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Bo lives in the Netherlands. She’s a professional counselor and an avid writer and knitter. She has published in an anthology, in several Dutch publications and on line.
“The Hump” is set in an apocalyptic drought not quite as bad as in J. G. Ballard’s The Burning World. The story is centered on the narrator’s husband, David, who is increasingly repelled by the hump growing on his wife’s back. Their children consider it more of a curiosity.
David remarks unkindly that a camel’s hump is mostly fat. He is right, but he misses the point: his wife is supporting the family with an evolutionary adaptation to drought. David ought to be grateful rather than resentful at being replaced as the most important means of the family’s support.
The story resembles somewhat Franz Kafka’s “Metamorphosis” by having a character undergo a physical change. However, Kafka’s Gregor Samsa is changed into a beetle at the very beginning; the story proceeds to unfold the reasons for his fantastical but ultimately metaphorical change in condition.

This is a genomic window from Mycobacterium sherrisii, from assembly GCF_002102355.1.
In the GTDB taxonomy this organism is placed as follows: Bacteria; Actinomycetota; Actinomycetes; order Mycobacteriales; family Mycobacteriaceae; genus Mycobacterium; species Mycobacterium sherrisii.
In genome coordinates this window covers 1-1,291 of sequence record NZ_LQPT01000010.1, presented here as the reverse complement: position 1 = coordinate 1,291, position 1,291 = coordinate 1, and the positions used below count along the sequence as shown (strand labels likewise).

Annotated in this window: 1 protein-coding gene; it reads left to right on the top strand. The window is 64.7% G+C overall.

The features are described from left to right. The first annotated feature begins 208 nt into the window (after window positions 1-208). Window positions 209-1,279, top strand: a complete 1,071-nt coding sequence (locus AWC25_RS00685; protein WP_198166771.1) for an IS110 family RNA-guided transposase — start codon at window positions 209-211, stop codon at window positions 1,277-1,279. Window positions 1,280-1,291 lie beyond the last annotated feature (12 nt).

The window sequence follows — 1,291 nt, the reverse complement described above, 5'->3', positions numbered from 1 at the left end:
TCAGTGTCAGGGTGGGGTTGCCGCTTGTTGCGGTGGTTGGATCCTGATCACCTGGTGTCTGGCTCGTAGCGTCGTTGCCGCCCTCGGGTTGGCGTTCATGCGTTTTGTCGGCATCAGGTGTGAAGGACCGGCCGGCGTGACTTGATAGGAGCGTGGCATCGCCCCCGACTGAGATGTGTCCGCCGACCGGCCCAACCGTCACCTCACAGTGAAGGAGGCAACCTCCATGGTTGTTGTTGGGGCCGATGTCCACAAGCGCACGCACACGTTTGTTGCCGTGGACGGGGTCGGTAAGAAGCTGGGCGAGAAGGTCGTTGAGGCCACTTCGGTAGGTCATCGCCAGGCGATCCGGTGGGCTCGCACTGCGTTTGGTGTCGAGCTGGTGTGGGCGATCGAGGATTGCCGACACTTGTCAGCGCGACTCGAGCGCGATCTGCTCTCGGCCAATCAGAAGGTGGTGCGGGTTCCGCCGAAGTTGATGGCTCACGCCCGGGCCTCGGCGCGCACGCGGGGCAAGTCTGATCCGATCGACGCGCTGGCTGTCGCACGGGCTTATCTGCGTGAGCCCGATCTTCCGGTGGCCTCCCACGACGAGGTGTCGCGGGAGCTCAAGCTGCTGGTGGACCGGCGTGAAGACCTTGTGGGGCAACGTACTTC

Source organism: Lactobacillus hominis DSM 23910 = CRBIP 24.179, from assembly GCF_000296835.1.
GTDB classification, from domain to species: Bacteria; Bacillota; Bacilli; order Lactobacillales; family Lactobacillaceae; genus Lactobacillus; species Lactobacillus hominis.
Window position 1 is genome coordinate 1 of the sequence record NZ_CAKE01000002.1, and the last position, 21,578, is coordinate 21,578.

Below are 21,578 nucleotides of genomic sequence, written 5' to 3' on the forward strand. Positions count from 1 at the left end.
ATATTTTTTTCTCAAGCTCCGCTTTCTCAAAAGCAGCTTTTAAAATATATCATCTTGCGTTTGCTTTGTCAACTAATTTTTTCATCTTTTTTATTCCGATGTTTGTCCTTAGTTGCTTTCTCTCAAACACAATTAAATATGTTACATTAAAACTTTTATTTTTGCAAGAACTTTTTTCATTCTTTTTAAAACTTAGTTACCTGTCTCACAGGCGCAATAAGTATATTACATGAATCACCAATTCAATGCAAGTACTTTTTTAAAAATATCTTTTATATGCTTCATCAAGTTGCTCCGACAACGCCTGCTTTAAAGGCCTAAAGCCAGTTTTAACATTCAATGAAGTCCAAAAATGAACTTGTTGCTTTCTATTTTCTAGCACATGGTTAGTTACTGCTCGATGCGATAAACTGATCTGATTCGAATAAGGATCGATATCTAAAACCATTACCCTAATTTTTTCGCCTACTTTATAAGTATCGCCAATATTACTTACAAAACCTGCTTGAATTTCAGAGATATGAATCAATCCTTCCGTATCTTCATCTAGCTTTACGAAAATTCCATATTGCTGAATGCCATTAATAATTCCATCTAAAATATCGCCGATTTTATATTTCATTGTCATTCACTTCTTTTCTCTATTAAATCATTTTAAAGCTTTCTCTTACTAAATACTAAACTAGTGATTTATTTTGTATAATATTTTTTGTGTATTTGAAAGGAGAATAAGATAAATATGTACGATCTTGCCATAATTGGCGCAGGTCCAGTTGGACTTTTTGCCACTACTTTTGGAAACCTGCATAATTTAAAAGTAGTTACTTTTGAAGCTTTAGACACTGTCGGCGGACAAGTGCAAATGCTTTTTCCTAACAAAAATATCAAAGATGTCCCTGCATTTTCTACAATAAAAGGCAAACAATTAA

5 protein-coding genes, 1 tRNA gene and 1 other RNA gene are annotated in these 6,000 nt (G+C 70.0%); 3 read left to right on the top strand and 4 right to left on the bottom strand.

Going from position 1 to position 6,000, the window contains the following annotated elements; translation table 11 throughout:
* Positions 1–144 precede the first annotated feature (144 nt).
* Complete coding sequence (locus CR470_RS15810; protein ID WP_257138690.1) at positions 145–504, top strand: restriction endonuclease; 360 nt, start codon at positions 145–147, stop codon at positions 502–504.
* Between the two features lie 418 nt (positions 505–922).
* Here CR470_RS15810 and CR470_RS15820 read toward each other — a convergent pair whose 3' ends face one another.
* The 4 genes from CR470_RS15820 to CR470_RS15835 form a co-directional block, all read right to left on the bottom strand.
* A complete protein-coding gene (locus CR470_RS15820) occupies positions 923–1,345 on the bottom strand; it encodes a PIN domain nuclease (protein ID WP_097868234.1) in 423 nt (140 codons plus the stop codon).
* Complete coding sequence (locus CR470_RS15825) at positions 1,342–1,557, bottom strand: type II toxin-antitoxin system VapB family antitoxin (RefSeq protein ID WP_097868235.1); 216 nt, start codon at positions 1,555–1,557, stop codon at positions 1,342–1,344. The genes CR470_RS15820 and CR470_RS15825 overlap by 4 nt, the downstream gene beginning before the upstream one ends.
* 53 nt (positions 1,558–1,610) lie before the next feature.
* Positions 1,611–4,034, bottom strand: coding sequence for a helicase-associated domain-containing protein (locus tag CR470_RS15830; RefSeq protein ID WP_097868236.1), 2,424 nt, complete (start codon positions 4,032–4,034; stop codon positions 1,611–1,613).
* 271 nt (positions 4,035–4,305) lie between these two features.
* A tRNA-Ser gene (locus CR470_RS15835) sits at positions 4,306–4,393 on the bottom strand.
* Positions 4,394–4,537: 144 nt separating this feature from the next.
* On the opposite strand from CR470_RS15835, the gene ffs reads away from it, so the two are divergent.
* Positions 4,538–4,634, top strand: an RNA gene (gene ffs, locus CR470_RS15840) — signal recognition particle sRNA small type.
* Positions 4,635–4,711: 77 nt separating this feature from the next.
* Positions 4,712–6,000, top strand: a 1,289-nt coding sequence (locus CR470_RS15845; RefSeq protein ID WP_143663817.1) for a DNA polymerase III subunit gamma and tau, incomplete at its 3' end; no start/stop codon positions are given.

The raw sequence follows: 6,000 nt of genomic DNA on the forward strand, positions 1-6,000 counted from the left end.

The fact that the narrator’s hump grows gradually in “The Hump” makes it possible to depict David’s increasing alienation, which is at the center of the story. However, readers will be justified in thinking that the appearance of any abnormal growth cannot be assumed to be natural; they will expect the woman to go see a doctor immediately when she first notices it.
Bo Balder’s bio sketch can be found here.
Welcome to Bewildering Stories, Bo. We hope to hear from you again soon and often!
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